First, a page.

23 December 2009

Values, motivation and business

I got these questions in an email interview by Garrick Gibson recently, and, since I get asked these things fairly often, I thought I would post my answers here.

1) What do you value most about what you are doing in your profession?

2) Name 3 of the most important actions taken to start your business?

3) How much of your personal values played a role in starting and operating your business?
How do these values show up in your business?

Here are the answers I gave Garrick:

Q: What do you value most about what you are doing in your profession?

I love that I can walk into a chaotic situation and help people make sense of it so they can make better decisions. It makes me feel useful and appreciated when people recognize and reward that.

Q: Name 3 of the most important actions taken to start your business?

1. When I quit smoking it made me realize that I could do anything when I set my mind to it, no matter how difficult it might seem. So, strange as it may sound, the first and most important step was quitting smoking -- it had nothing to do with business and everything to do with building my confidence.

2. Quitting my journalism job to take a much lower-paying job as a university professor. The importance of that step was that I was walking into a position with a definite end point. The position was a one-year contract, renewable up to a maximum of three years, so just as if I were an elected official, my job had a term limit. This set the clock ticking. It gave me a deadline, so to speak.

3. Expanding my world view. I felt strongly that to be successful in business I needed to understand all aspects, so I read voraciously about marketing, sales, strategy and finance. I also asked people who I deemed successful what drove their success. One of them once said to me "Nothing happens till somebody sells something." I took that to heart.

An understanding of sales was key to the success of my business. Turns out the biggest secrets of successful selling are great listening skills and an ability to turn understanding and empathy into action and results. These are great skills for anybody to learn, no matter what they plan to do.

Q: How much of your personal values plays a role in starting & operating of your business?

Personal values are huge. I believe that better clarity and understanding, in the long run, is better for the world. I feel that at XPLANE we are doing something good.

Q: How do these values show up in your business?

I felt strongly enough about company values that I worked with the team to create a culture map which we use to remain focused on who we want to be. You can see the culture map here.

We use this map as a compass to guide our actions and decisions. It turns out to be most useful with the more difficult decisions, not because it gives the answers but because it helps us ask the right questions.

Thanks Garrick, for asking the thoughtful questions that generated this post. thanks to you, reader, for reading it. I'd be very interested to hear how you would answer these questions.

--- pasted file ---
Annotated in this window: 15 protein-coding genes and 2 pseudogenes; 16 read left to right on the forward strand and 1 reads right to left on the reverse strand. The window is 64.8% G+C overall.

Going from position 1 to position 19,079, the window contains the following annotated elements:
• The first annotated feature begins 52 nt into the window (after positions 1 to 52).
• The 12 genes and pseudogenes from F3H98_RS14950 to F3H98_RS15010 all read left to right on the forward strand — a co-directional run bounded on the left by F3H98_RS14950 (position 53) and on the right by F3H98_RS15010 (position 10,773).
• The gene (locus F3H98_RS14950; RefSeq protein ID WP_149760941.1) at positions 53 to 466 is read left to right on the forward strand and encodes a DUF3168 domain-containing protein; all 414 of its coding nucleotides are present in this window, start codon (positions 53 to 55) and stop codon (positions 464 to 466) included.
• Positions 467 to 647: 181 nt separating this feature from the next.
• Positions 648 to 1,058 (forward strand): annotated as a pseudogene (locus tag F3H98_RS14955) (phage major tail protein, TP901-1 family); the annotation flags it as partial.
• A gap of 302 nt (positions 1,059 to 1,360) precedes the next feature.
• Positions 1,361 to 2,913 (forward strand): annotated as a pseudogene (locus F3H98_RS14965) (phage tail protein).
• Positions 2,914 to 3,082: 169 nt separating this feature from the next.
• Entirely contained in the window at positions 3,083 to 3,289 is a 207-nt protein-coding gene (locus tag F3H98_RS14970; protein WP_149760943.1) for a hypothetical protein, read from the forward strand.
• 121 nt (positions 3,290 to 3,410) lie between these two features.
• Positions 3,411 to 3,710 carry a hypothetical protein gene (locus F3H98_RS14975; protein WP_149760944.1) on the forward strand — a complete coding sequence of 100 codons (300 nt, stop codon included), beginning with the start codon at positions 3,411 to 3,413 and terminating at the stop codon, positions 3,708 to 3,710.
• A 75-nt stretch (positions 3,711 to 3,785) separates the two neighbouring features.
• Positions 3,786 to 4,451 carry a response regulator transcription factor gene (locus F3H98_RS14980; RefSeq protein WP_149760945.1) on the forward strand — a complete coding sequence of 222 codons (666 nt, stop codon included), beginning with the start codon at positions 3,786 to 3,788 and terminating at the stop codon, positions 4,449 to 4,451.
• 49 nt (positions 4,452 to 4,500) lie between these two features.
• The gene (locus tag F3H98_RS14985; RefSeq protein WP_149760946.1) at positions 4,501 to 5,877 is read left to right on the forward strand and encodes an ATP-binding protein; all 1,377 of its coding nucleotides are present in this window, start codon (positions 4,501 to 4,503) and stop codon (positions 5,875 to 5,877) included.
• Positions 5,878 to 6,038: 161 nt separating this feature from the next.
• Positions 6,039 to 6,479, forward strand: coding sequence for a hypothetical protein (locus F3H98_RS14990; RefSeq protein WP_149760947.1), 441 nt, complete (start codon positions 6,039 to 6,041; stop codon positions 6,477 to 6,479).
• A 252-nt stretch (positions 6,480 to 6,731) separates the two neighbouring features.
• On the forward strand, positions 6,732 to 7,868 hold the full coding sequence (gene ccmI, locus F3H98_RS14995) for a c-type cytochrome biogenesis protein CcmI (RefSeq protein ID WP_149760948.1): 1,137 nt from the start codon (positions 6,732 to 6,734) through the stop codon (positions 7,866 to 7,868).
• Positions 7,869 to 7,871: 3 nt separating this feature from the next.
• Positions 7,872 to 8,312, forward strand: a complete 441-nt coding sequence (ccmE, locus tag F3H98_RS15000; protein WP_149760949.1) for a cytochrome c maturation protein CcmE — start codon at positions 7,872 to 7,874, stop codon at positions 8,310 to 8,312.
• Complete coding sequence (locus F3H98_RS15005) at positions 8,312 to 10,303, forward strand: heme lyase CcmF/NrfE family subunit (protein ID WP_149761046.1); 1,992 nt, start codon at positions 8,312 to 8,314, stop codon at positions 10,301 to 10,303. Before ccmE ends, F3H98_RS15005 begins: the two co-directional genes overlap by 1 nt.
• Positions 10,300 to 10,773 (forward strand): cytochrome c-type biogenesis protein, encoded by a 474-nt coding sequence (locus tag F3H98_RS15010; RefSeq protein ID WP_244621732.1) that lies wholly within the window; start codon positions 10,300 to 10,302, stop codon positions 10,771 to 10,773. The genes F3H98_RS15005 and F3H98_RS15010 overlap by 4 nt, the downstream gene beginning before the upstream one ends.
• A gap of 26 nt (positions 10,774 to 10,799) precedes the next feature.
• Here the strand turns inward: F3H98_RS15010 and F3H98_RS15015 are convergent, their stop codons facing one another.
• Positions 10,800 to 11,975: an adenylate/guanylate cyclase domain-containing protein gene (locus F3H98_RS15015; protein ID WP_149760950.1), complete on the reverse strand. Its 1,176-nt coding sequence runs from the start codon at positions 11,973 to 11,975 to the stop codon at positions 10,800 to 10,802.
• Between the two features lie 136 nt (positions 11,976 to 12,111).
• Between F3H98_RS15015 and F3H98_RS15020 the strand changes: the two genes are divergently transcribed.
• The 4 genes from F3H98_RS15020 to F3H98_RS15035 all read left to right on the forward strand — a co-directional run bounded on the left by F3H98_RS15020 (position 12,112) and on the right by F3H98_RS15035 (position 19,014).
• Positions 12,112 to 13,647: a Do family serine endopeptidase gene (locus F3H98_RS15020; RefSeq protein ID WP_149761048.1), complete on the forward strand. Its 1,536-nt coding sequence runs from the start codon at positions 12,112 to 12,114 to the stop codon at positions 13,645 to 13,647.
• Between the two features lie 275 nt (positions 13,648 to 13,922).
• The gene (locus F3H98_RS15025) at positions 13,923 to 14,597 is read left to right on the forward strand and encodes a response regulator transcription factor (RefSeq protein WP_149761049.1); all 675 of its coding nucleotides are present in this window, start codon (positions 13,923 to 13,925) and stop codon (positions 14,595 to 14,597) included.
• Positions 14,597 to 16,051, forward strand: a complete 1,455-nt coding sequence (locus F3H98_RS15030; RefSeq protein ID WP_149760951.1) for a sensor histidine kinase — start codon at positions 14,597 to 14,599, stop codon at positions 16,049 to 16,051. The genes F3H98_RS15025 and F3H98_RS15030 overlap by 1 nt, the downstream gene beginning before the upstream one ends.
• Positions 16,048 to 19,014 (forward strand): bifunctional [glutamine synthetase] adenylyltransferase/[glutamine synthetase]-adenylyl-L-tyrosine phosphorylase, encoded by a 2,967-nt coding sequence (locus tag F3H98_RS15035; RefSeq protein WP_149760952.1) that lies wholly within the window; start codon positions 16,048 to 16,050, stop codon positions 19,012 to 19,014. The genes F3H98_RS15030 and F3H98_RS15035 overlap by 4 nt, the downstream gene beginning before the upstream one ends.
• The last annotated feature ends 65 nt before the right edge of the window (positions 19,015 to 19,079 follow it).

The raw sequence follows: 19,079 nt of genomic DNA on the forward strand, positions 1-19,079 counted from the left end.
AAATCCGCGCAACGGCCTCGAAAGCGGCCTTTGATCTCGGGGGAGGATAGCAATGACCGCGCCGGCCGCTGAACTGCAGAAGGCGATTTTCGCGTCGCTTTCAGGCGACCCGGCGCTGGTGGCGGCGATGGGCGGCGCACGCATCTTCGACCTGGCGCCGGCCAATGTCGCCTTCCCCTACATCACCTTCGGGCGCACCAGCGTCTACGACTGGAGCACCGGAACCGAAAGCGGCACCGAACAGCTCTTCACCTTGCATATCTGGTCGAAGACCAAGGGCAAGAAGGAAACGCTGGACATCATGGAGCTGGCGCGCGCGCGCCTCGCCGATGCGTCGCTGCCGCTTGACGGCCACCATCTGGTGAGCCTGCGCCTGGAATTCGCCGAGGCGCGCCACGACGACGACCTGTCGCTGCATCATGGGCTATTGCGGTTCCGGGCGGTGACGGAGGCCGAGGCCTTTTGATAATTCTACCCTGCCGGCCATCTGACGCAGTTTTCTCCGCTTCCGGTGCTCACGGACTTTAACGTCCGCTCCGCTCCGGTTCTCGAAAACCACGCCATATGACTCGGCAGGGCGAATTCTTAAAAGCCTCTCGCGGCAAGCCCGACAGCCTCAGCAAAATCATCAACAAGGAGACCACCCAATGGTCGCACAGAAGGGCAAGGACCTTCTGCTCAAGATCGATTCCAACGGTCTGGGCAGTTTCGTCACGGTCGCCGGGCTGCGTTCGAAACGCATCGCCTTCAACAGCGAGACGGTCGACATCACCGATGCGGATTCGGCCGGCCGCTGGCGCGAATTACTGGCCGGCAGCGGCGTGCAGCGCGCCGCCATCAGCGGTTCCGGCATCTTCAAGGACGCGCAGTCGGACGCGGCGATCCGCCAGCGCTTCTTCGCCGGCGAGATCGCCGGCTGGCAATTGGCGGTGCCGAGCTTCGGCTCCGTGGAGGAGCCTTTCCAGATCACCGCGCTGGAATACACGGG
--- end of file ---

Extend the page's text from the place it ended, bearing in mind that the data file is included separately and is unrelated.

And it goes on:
Please leave a comment and answer Garrick's three questions, or just tell us about your values. How do they motivate you in your business endeavors?

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10 comments:

David - Communcations Guy said...

I tend to operate in the same manner. It is always a good idea to have as many external mechanisms of control, i.e. scheduled end date of contract, as a work motivator.

Creating a culture where differences of opinion can be respected and translated into positive energy motivates much of my work.

Μενελαος said...

"Murdock, i am coming to get you!!"

peekay said...

Dave, thanks for sharing this with us. It was edifying to read. - Louis

Natalie @ Mills said...

Great blog and post!

Jonathan Steele of Speechmastery.com said...

My answer to the second question is also learning how to sell. What helped me went way beyond listening and connecting emotionally.

What helped me was learning how to build a relationship with potential customers.

Like you, I left a very well paying job (nursing) that I loved for way less pay in hopes of greater freedom and ultimately better pay.

Now, it is looking like being free to go off for a month or more to help when disasters happen.

The SecretMaster said...

Interesting post and lots to think about.

Ken Majer said...

Establishing core values and building a culture map build the foundation for any organization. They define "Who we are" and "How we do things." Enlightened business leaders undertand the bottom-line impact of a values-driven culture.

Values-based leadership and values-driven culture alignment are so fundamenal that after many years of consulting, these are now the sole focus of my practice, my speaking, and my and writing.
Kenneth Majer, PhD
Co-author, "Way Beyond Wine"

Donna said...

Thank you for the share!

Jeff@applewood.ca said...

Thank you, sincerely, for posting this. It came before my eyes at a time when I needed to read exactly what you wrote.

Comunicação Integrada said...

excellent post congratulations!